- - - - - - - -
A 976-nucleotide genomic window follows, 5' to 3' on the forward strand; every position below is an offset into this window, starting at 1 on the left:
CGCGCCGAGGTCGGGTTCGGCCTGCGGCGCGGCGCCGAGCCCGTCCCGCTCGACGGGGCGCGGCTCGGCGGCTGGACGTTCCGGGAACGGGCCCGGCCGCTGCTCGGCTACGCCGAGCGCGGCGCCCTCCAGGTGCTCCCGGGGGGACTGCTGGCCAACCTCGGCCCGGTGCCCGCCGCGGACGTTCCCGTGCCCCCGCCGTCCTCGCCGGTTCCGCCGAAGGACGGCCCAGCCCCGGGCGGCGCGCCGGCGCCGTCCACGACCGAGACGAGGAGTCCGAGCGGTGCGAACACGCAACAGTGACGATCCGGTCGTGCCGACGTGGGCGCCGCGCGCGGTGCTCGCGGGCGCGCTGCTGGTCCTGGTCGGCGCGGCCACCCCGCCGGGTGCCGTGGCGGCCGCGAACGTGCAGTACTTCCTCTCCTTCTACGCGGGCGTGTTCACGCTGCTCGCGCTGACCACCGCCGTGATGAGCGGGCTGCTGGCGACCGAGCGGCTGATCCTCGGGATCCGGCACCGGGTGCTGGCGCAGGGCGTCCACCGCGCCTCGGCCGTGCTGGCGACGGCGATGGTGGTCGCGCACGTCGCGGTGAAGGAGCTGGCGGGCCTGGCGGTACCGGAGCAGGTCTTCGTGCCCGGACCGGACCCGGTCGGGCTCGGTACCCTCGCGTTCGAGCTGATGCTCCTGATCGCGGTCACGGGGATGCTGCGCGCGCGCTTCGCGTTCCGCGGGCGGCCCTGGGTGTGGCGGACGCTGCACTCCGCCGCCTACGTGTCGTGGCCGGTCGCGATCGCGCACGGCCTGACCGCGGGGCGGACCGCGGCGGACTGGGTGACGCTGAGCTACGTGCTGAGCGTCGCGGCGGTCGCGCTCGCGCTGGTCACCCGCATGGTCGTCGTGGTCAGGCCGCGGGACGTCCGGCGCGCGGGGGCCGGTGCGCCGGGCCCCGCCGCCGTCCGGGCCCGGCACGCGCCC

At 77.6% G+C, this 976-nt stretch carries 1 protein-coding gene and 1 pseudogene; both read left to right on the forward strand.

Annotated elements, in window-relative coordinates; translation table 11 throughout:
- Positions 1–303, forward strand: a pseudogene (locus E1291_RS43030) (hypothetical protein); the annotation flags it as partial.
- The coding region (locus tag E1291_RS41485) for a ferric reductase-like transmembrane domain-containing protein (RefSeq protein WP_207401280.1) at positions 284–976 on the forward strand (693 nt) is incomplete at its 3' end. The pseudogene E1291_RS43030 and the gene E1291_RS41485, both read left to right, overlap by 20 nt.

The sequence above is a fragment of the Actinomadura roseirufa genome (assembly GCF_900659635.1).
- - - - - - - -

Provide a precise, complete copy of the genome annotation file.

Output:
A 976-nucleotide genomic window follows, 5' to 3' on the forward strand; every position below is an offset into this window, starting at 1 on the left:
CGCGCCGAGGTCGGGTTCGGCCTGCGGCGCGGCGCCGAGCCCGTCCCGCTCGACGGGGCGCGGCTCGGCGGCTGGACGTTCCGGGAACGGGCCCGGCCGCTGCTCGGCTACGCCGAGCGCGGCGCCCTCCAGGTGCTCCCGGGGGGACTGCTGGCCAACCTCGGCCCGGTGCCCGCCGCGGACGTTCCCGTGCCCCCGCCGTCCTCGCCGGTTCCGCCGAAGGACGGCCCAGCCCCGGGCGGCGCGCCGGCGCCGTCCACGACCGAGACGAGGAGTCCGAGCGGTGCGAACACGCAACAGTGACGATCCGGTCGTGCCGACGTGGGCGCCGCGCGCGGTGCTCGCGGGCGCGCTGCTGGTCCTGGTCGGCGCGGCCACCCCGCCGGGTGCCGTGGCGGCCGCGAACGTGCAGTACTTCCTCTCCTTCTACGCGGGCGTGTTCACGCTGCTCGCGCTGACCACCGCCGTGATGAGCGGGCTGCTGGCGACCGAGCGGCTGATCCTCGGGATCCGGCACCGGGTGCTGGCGCAGGGCGTCCACCGCGCCTCGGCCGTGCTGGCGACGGCGATGGTGGTCGCGCACGTCGCGGTGAAGGAGCTGGCGGGCCTGGCGGTACCGGAGCAGGTCTTCGTGCCCGGACCGGACCCGGTCGGGCTCGGTACCCTCGCGTTCGAGCTGATGCTCCTGATCGCGGTCACGGGGATGCTGCGCGCGCGCTTCGCGTTCCGCGGGCGGCCCTGGGTGTGGCGGACGCTGCACTCCGCCGCCTACGTGTCGTGGCCGGTCGCGATCGCGCACGGCCTGACCGCGGGGCGGACCGCGGCGGACTGGGTGACGCTGAGCTACGTGCTGAGCGTCGCGGCGGTCGCGCTCGCGCTGGTCACCCGCATGGTCGTCGTGGTCAGGCCGCGGGACGTCCGGCGCGCGGGGGCCGGTGCGCCGGGCCCCGCCGCCGTCCGGGCCCGGCACGCGCCC

At 77.6% G+C, this 976-nt stretch carries 1 protein-coding gene and 1 pseudogene; both read left to right on the forward strand.

Annotated elements, in window-relative coordinates; translation table 11 throughout:
- Positions 1–303, forward strand: a pseudogene (locus E1291_RS43030) (hypothetical protein); the annotation flags it as partial.
- The coding region (locus tag E1291_RS41485) for a ferric reductase-like transmembrane domain-containing protein (RefSeq protein WP_207401280.1) at positions 284–976 on the forward strand (693 nt) is incomplete at its 3' end. The pseudogene E1291_RS43030 and the gene E1291_RS41485, both read left to right, overlap by 20 nt.

The sequence above is a fragment of the Actinomadura roseirufa genome (assembly GCF_900659635.1).